Skip to main content

U.S. Navy is developing target-tracking ‘smart bullets’ to defend against drone swarms

navy smart bullets submarine 1056665 1280
Photo via skeeze/Pixabay
Now that drones are used by most modern militaries, swarm attacks are a very real threat to the United States Navy. But not to worry — the The U.S. Defense Advanced Research Projects Agency (DARPA) has a solution for that: smart bullets.

DARPA recently announced an $8 million contract with Raytheon Missile Systems to enter phase two of its Multi Azimuth Defense Fast Intercept Round Engagement System (MAD-FIRES) program. As part of the deal, Raytheon will build and test MAD-FIRES bullets that are able to alter their path in real time, according to Military Aerospace. Additionally, they’ll be able to track and engage with multiple targets with serious precision from a variety of different directions.

Concepts and simulations of the technology were completed during the first phase, which also included Lockheed Martin Corp. Missiles and Fire Control. Lockheed will likely receive a contract to conduct their own prototyping rounds, too.

MAD-FIRES smart bullets are expected to be fast, powerful, and have the same accuracy as regular missiles, using 20 to 40 caliber ammunition. So even if attacks from drones, missiles, planes, or swarm boats are coming from all different directions, the MAD-FIRES bullets could potentially take all of them out.

The Navy is also working with the Office of Naval Research to develop unmanned swarm boats designed to patrol U.S. shores. As with its MAD-FIRES bullets, the swarm boat program is part of the Navy’s increased efforts to embrace technological advances. Unmanned swarm boats reduce risk, while MAD-FIRES bullets offer a new, low-cost solution for “guided, gun-launched projectiles.”

Raytheon’s phase two is scheduled to finish in March 2018. So while the concept of “smart bullets’ seems like something you’d only see in the movies, it seems that it’s not as far-fetched as you might think.

Editors' Recommendations

Nicole Carpenter
Nicole is a freelance video game and tech writer from Massachusetts. She has a cat named Puppy.
Coronavirus-spotting drone is being tested by police in the U.S.
drone detection 1

Drones are being tested by police in the wider New York area as part of efforts to flatten the coronavirus curve by identifying potential violations of social distancing and detecting possible COVID-19 symptoms in one of America’s pandemic hotspots.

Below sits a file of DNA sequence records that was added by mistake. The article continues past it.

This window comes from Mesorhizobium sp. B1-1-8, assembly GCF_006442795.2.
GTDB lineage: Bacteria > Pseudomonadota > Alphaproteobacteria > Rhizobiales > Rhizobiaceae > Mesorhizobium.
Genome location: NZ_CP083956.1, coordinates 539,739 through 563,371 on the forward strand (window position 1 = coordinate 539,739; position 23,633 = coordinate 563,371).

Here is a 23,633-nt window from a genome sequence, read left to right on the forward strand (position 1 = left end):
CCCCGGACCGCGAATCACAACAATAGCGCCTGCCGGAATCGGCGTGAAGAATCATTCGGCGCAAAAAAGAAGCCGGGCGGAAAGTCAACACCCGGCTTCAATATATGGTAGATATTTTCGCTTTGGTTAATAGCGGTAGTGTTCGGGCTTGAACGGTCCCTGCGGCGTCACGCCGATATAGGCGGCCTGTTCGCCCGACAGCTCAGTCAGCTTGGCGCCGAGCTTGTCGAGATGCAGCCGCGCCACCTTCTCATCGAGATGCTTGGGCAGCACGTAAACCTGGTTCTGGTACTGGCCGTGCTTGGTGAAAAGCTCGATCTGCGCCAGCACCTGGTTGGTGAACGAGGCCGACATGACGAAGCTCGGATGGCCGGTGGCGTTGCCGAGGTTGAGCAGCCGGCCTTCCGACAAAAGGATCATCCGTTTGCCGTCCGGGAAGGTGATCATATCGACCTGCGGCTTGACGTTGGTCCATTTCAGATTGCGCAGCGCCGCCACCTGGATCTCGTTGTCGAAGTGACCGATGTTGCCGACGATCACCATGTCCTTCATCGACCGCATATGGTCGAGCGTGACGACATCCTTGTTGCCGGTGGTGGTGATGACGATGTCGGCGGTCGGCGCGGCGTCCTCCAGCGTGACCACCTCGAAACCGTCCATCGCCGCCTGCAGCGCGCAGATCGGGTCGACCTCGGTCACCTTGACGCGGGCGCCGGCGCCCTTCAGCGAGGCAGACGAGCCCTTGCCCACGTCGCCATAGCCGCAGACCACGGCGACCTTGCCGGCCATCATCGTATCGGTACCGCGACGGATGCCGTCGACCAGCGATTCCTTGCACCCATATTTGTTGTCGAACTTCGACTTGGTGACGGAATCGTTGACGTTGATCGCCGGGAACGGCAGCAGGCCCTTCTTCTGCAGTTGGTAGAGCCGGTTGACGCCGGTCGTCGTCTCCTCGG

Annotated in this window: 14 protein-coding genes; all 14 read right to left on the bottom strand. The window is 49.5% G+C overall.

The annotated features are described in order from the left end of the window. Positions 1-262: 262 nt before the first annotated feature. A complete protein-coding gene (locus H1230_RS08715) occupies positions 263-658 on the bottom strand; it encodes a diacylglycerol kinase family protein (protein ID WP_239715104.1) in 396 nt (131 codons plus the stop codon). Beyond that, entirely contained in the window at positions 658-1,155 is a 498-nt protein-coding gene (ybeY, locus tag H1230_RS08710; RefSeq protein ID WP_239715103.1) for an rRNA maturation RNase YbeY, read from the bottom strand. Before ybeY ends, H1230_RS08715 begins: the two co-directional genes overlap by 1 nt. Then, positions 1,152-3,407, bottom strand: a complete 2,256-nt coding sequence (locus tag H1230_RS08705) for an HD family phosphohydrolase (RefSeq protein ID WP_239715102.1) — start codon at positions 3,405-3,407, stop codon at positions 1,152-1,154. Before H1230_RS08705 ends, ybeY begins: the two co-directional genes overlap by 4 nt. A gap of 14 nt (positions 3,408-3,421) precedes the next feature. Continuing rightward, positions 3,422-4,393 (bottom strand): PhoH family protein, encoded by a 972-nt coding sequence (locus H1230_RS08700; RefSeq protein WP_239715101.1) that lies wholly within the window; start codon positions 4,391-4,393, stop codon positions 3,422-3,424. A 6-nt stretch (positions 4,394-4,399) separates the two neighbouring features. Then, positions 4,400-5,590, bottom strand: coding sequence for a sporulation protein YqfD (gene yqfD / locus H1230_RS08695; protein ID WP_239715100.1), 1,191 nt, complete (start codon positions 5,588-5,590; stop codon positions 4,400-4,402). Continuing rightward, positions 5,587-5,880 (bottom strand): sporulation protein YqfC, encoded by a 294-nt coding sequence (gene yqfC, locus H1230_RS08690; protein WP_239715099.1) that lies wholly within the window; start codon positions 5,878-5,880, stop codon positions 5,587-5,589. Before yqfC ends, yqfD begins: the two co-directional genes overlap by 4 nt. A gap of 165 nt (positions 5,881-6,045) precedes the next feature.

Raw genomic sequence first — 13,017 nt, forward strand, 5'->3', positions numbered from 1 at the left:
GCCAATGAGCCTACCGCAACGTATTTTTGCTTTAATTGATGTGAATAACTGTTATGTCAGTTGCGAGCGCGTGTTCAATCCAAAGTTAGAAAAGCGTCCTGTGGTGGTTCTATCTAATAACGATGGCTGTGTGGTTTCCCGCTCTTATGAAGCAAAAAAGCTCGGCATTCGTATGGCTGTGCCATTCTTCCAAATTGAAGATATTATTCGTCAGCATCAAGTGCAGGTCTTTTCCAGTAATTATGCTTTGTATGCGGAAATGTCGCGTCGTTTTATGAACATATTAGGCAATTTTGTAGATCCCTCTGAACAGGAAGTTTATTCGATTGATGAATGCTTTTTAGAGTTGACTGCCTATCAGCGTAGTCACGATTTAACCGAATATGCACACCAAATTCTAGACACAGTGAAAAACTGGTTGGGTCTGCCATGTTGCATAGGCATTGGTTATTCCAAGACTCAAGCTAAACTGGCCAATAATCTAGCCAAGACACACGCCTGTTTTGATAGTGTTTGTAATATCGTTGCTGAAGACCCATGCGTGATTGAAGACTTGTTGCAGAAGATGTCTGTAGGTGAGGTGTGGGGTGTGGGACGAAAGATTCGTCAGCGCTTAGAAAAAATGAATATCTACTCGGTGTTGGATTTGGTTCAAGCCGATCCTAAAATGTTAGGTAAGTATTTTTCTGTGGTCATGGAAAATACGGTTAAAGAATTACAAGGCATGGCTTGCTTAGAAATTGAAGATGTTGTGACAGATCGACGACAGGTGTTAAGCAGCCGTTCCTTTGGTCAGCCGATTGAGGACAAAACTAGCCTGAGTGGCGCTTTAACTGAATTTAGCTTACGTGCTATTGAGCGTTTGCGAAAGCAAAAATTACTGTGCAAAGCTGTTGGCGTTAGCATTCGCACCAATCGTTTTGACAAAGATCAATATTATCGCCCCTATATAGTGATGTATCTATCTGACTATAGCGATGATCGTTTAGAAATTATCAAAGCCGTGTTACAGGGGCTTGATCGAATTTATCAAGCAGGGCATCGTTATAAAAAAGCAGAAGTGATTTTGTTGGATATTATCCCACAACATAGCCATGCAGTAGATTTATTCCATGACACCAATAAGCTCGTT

The drones in question are the creation of unmanned aerial vehicle-maker Draganfly. They are being used by the Westport Police Department in Connecticut, a state in which there have so far been upward of 17,550 confirmed cases of the coronavirus. It is located adjacent to New York City, which has the most confirmed cases of coronavirus in the U.S.

Read more
U.S. government uses mobile location data to track movements during outbreak
small businesses scramble to get online as coronavirus spreads uk government advises public avoid theatre  pubs and more due

The U.S. government is using cellphone location data to track the movements of people during the outbreak of coronavirus, officially called COVID-19, according to a report by the Wall Street Journal.

Using data from the mobile advertising industry, government officials including those at the federal and state level, as well as those at the Centers for Disease Control and Prevention, have been tracking the public's movements to better understand how coronavirus is spread. One person involved said that there was a plan to create a portal through which officials could easily track location data for up to 500 U.S. cities, which could be used to check whether people are complying with shelter-in-place orders and staying at home.

Read more
U.S. Navy’s robot submarines could carry out autonomous attacks
Orca sub

The U.S. Navy is in the process of developing armed robot submarines, which could theoretically be used to kill without direct human oversight.

The project is being developed by the Office of Naval Research under the name CLAWS, although it has not been made clear exactly what the acronym stands for. In budget documents, the autonomous underwater weapons system is described as being useful for increasing “mission areas into kinetic effects.” New Scientist, which was first to publish details of these documents, describes this as “military-speak for destroying things.”

Read more